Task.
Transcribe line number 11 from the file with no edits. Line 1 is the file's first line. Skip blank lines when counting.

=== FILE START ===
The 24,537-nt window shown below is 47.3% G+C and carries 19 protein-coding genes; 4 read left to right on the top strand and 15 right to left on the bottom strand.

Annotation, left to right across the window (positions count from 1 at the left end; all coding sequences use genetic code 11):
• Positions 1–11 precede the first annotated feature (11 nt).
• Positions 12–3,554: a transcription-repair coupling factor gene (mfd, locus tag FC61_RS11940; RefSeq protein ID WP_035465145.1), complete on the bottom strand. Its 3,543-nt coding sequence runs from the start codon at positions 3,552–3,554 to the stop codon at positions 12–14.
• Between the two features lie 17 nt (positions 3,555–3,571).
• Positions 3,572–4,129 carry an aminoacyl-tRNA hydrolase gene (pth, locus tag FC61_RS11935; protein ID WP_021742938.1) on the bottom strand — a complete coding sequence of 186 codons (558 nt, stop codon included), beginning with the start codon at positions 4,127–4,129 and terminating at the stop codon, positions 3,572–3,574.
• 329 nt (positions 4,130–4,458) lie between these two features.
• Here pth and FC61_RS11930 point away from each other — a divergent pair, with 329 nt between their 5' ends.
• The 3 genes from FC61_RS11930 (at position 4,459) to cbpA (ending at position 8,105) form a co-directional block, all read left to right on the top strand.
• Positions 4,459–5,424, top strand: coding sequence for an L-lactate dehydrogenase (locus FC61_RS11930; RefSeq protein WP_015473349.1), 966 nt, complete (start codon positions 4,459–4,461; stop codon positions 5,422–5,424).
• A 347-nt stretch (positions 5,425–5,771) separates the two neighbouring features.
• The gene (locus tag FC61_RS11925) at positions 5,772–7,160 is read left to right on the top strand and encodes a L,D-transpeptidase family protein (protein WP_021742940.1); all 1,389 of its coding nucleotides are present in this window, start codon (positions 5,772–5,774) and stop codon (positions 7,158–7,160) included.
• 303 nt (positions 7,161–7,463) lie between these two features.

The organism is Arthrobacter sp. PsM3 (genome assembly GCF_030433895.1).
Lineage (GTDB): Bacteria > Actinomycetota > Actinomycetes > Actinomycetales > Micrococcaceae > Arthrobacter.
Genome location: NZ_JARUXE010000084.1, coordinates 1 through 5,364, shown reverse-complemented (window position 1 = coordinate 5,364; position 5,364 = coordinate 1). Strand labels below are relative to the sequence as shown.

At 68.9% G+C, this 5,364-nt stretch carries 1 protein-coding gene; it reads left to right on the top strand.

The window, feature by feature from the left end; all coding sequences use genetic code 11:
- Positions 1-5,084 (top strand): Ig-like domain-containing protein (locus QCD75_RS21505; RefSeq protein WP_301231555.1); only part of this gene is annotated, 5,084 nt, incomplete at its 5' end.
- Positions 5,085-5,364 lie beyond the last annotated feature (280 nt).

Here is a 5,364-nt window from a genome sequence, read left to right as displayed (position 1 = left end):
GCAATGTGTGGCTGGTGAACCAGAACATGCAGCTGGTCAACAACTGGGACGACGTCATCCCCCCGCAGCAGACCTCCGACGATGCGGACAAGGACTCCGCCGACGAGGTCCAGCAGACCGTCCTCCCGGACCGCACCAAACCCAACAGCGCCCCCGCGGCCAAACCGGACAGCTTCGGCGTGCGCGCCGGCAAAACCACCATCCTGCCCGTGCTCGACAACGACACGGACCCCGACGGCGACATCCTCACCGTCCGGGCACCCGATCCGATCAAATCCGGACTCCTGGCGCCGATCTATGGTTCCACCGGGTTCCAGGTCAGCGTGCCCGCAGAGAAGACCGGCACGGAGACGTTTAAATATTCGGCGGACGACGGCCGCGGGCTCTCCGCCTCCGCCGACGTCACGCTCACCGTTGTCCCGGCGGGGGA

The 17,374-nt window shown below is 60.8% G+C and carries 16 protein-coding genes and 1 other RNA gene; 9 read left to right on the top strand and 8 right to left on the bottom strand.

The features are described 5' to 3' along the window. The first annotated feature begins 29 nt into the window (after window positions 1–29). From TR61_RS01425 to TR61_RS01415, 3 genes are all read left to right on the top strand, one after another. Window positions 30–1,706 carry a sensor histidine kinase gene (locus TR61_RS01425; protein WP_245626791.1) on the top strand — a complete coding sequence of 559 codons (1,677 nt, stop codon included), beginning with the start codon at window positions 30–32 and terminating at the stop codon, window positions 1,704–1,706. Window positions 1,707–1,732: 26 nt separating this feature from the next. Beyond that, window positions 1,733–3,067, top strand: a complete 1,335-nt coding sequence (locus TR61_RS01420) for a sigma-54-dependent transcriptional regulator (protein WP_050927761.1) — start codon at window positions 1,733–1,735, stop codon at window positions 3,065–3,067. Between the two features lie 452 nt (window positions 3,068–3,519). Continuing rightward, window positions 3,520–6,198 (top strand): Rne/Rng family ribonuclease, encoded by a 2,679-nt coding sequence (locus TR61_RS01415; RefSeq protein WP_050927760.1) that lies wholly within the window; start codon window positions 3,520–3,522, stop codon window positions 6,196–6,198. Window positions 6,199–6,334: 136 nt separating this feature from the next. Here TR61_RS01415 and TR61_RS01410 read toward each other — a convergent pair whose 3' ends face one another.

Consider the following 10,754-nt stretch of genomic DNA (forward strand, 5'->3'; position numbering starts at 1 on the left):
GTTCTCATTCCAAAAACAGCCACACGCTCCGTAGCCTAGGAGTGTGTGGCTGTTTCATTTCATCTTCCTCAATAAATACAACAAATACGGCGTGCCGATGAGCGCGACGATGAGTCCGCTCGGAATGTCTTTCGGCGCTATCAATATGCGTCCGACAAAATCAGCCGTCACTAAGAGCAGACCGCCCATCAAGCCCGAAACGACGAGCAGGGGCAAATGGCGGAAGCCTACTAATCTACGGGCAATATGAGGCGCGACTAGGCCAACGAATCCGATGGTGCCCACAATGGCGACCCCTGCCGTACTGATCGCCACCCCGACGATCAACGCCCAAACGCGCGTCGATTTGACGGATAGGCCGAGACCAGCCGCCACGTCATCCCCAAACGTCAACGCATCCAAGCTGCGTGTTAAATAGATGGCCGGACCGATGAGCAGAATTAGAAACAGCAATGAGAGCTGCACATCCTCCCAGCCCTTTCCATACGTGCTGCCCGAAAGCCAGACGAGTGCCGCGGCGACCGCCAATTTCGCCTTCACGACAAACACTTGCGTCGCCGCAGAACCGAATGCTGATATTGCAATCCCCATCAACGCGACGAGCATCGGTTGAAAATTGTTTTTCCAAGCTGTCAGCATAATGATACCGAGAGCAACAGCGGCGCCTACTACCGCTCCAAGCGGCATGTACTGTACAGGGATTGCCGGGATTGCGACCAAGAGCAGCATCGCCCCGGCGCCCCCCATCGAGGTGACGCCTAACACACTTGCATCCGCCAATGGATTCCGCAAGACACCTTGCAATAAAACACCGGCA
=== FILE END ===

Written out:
• A 347-nt stretch (positions 5,425–5,771) separates the two neighbouring features.